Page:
A 15-year-old male student opened fire at a Kentucky high school Tuesday morning, killing two fellow students and wounding 16 other people before he was captured by a sheriff’s deputy at the scene, authorities said.
Bailey Holt and Preston Cope, both 15, were killed in the shooting at Marshall County High School in Benton, said Kentucky State Police Commissioner Rick Sanders at an evening press conference.
Sixteen people were treated for gunshot wounds, including three listed in critical but stable condition at a hospital, Four others suffered non-gunshot-related injuries while trying to escape the violence, according to a statement issued by the Kentucky State Police late Tuesday night. Officials initially reported that 19 people were injured, including 15 with gunshot wounds.
The teen shooter, armed with a handgun, attacked shortly before 8 a.m. local time, authorities said. Holt died at the scene, and Cope was pronounced dead at a hospital.
The gunman, whose identity hasn’t been released, will be charged with two counts of murder and several counts of attempted murder, officials said. He was taken into custody by a sheriff’s deputy without a struggle at the scene. Sanders said he wouldn’t comment on any aspect of the investigation until it was complete, so as not to impair prosecution.
“He was taken into custody is all I can tell you,” Sanders said, responding to a reporter’s question.
Five of the victims were transferred to Vanderbilt University Medical Center in Nashville, Tennessee. Trauma surgeon Dr. Oscar Guillamondegui said one of them died from a gunshot wound to the head. Two others also suffered gunshot wounds to the head and another two had more minor injuries. Those four are expected to survive. The victims ranged in age from 14 to 18.
“It’s sad times for all of us,” Guillamondegui told reporters.
The shooting has shaken the community and the first responders, who were at the scene throughout the day, Sanders said at the Tuesday evening news conference. He noted that the investigation would continue at the school for several days.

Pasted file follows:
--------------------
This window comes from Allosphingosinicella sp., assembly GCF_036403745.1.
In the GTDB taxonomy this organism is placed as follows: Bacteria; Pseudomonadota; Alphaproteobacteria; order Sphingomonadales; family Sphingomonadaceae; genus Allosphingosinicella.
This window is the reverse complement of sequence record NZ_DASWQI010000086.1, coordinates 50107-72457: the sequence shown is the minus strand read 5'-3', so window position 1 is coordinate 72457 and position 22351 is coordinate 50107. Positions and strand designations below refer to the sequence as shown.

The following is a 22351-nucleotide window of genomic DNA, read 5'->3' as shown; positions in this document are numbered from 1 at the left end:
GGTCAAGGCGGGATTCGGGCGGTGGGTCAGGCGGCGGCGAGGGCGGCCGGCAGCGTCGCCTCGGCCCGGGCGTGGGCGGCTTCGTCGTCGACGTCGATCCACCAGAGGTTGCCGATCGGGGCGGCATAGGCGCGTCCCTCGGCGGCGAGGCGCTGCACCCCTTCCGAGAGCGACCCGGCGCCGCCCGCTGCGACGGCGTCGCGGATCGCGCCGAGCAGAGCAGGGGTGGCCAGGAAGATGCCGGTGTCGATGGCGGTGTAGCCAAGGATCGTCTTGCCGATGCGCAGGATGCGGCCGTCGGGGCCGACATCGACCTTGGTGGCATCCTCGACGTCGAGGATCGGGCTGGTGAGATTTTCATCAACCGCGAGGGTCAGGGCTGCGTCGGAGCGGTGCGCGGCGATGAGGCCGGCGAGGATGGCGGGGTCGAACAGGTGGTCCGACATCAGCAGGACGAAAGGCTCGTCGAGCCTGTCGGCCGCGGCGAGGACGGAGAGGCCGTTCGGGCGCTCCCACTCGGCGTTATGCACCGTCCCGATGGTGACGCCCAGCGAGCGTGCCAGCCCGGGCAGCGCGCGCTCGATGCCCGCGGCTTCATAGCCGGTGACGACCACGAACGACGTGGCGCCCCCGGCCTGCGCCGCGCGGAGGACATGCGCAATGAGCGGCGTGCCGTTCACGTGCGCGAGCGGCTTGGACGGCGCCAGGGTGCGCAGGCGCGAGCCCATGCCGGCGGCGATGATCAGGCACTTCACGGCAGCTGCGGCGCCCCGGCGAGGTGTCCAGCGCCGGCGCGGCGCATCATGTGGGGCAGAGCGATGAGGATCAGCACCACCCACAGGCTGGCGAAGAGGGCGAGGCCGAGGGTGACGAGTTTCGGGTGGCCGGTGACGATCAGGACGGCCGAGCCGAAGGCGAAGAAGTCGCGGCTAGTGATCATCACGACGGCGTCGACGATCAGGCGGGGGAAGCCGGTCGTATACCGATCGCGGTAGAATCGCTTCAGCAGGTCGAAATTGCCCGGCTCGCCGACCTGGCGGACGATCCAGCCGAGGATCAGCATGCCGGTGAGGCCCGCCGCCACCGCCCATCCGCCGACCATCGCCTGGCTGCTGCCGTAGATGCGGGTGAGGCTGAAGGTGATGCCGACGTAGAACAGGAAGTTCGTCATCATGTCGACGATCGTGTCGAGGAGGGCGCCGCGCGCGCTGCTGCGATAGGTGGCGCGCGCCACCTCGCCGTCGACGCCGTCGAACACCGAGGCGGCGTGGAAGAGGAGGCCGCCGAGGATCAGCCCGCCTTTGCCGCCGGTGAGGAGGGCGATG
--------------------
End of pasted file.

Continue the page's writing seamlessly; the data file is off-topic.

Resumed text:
“Speaking of the human toll that something like this takes ... in addition to those family members that have lost loved ones, that have had loved ones injured or hurt or traumatized ― we pray for those people ― I also just want to express how difficult this is for first responders,” he said. “One of our first troopers to arrive on the scene saw the young lady who died and thought it was his daughter.”
Marshall County High School is located roughly 120 miles northwest of Nashville. The school serves 1,380 students in grades nine through 12, a representative for the county school district told HuffPost.
Survivor of Kentucky high school shooting: "I was just sitting there in shock and I'm watching my friends and people that I've known forever, some people, just drop. It was unbelievable. It was chaos. Everybody was screaming." https://t.co/ZTIemCT4xnpic.twitter.com/cXxq0mTHSz— Good Morning America (@GMA) January 24, 2018
Taylor Droke, a junior at the high school, told Fox 17 that she was driving into the parking lot at the time of the shooting. She described a scene of “mass chaos” as students fled the building.
“There’s a guard shack at the entrance of the parking lot and I had just passed the guard when I see a flood of students run out from under the school bus canopy,” Droke told Fox 17. “Then one of the guards in the lot yelled, ‘There’s a shooter’ to everyone.”
“You could see students dropping their bags and just start running, pushing past each other. Everyone in cars started turning around and driving away,” she said. “Kids were jumping the fence around the school and running through the woods.”
Kentucky Gov. Matt Bevin (R) spoke to the pain of the families.
“These children belong to this community, and to specific families in this community,” Bevin said at a press conference Tuesday afternoon. “And this is a wound that is going to take a long time to heal, and for some in this community, will never fully heal.”
A school district representative declined to comment on whether the high school had metal detectors.
A school resource officer was at the high school when the shooting started, officials said at the Tuesday news conference. Kentucky State Police officers have recently been teaching students and faculty in the area how to respond to an active shooter situation.
The violence on Tuesday was the second U.S. school shooting in two days. A 16-year-old boy shot a 15-year-old girl at Italy High School in Italy, Texas, on Monday. The wounded girl is recovering at a Dallas hospital.
Kentucky politicians, including Senate Majority Leader Mitch McConnell (R), also took note of Tuesday’s shooting on social media.
Closely tracking reports of the tragedy in Benton, #Kentucky at Marshall County High School and my thoughts are with the students, teachers, faculty, and the entire community. Thank you to the first responders who continue to put themselves in harm's way to protect others.— Leader McConnell (@SenateMajLdr) January 23, 2018
My thoughts & prayers go out to the students & faculty at Marshall County High School where there has been a tragic school shooting.— James Comer (@KYComer) January 23, 2018
A statement from Gov. Bevin regarding this morning's events in Marshall County: pic.twitter.com/0n0cxgJkvi— Governor Matt Bevin (@GovMattBevin) January 23, 2018
On the ground in Marshall County and absolutely heartbroken for the community and all those impacted by this terrible tragedy. Please pray for the students, families and first responders. Very thankful for the leadership of @kystatepolice and many others on the scene.— John Tilley (@TilleyKY) January 23, 2018
Sebastian Murdock contributed reporting.
This article has been updated with comments from Kentucky officials at a press conference.
- This article originally appeared on HuffPost.